Be Careful What You Wish For: Hardship of high gasoline prices previews the impact of emission controls
In 2006, at the end of his movie An Inconvenient Truth, Al Gore offered a number of things that the average person could do to decrease their impact on global climate change. They could ride a bike or take mass transit, the former vice-president advised. They could drive a fuel-efficient car, and they could drive less. Two years later, people are evidently making those choices in large numbers. But it’s not because of Mr. Gore, or Sheryl Crow, or Leonardo DiCaprio. It’s because of rising gas prices.
With the cost of filling up the gas tank inching ever higher, the Federal Highway Administration reports that Americans are driving fewer miles. Nationwide, ridership in mass transit is up, not only in cities like New York and Boston where public transportation is already commonplace, but most strikingly in cities in the south and west where the driving culture has long been strong. Sales of bicycles and scooters are also up. Bicycle dealers from Washington State to Buffalo, New York, are reporting increases in business as much as 20 percent, and consumers are also loading up on bicycle baskets to carry more with them as they ride.
Purchases of lower-efficiency vehicles are down, while interest in more efficient hybrids is up. In the first quarter of 2008, SUV and truck sales decreased a full 28 percent. In contrast, dealerships that sell the popular Toyota hybrid, the Prius, can’t keep up with demand, and at the end of May a new Prius averaged less than a day on the lot before being sold. Overall, U.S. Department of Energy statistics show declining demand for gasoline since October 2007.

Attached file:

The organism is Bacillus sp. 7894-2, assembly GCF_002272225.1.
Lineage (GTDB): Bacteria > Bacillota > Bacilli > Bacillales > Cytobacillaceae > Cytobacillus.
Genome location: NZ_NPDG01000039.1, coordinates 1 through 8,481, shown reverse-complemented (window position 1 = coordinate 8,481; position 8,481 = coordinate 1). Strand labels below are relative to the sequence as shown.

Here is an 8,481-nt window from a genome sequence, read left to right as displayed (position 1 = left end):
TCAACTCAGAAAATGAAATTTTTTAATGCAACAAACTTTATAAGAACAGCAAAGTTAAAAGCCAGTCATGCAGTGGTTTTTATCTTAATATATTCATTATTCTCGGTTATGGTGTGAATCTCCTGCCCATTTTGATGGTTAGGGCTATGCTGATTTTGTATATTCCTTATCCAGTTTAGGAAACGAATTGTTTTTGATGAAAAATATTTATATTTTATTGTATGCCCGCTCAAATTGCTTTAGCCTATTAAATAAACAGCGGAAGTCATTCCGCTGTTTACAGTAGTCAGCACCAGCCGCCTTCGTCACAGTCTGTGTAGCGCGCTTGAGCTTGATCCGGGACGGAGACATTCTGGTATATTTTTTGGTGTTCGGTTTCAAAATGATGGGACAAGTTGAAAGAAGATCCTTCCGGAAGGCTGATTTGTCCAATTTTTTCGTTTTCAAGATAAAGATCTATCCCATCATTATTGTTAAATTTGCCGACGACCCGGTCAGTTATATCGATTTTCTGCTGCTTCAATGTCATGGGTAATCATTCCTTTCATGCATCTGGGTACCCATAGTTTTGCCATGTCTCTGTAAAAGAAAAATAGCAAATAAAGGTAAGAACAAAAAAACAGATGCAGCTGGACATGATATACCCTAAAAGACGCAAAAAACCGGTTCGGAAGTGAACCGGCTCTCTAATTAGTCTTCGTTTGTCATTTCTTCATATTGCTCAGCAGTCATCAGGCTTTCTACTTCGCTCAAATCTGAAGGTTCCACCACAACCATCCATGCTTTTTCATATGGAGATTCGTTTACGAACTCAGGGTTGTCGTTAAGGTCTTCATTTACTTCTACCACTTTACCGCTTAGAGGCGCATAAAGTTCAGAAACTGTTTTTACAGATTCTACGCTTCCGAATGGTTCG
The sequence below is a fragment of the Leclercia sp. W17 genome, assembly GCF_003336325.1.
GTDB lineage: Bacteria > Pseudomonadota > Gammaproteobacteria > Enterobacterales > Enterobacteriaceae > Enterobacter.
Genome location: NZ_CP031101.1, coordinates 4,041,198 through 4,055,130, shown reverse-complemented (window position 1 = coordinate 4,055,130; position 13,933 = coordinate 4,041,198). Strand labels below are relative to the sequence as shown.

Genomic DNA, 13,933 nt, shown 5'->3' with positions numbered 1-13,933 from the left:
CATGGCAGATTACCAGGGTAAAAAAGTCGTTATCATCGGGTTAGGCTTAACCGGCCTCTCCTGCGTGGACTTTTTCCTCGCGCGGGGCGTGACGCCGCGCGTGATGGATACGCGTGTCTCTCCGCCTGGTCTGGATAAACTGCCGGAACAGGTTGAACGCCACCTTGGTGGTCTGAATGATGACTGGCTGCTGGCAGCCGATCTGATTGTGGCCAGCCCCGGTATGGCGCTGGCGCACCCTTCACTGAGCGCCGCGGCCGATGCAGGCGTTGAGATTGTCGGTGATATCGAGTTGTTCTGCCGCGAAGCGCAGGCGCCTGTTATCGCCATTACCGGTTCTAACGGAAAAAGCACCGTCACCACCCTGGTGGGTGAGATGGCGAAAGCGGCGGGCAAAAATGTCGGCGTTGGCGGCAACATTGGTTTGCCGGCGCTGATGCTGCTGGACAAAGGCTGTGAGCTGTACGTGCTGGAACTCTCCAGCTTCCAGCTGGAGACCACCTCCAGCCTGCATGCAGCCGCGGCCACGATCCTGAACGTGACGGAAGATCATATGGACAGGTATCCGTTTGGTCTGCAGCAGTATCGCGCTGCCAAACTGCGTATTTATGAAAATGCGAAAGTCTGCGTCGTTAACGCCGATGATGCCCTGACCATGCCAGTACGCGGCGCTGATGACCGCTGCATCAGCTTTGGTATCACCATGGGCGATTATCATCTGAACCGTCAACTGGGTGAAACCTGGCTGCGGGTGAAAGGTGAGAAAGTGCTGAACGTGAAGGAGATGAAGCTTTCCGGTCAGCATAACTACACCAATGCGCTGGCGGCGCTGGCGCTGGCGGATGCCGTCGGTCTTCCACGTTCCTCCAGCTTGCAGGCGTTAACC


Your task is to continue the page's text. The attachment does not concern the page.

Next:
All these changes may be having an effect. The burning of gasoline in internal combustion engines accounts for about a quarter the country’s carbon dioxide emissions. The federal Department of Transportation estimates that greenhouse gas emissions for the first quarter in 2008 were down roughly nine million metric tons over the same time last year, and expectations are that 2008 will be another year of decreased net emissions in the United States.
Ironically, many of the same people calling for emissions reductions are now asking the government to act against the high gas prices by enacting a “windfall profits tax” on oil companies. The problem, of course, is that increased gas prices, or increased energy prices in general, can be a significant hardship for people who do not have plenty of discretionary income. Likewise, for some, lifestyle changes are difficult to achieve, practically and economically.
The pains of increased gas prices are akin to what we could expect, at least in the short term, with emissions controls across the energy sector. Those controls would unavoidably increase the cost of power to either consumers or taxpayers, who are, needless to say, more or less the same people: everyone. It would certainly be convenient if, in the face of concerns over global climate change, we could transform our energy economy painlessly and without cost.
Unfortunately, that’s not how things work. Change is expensive and uncomfortable – especially change of the magnitude that some have suggested. To address the issue of climate change, Mr. Gore has called for an 80-percent reduction in emissions. Those in a position to set policy should strongly consider the potential impact of emissions reduction policies on the average American. Today’s gas-price situation offers a convenient preview.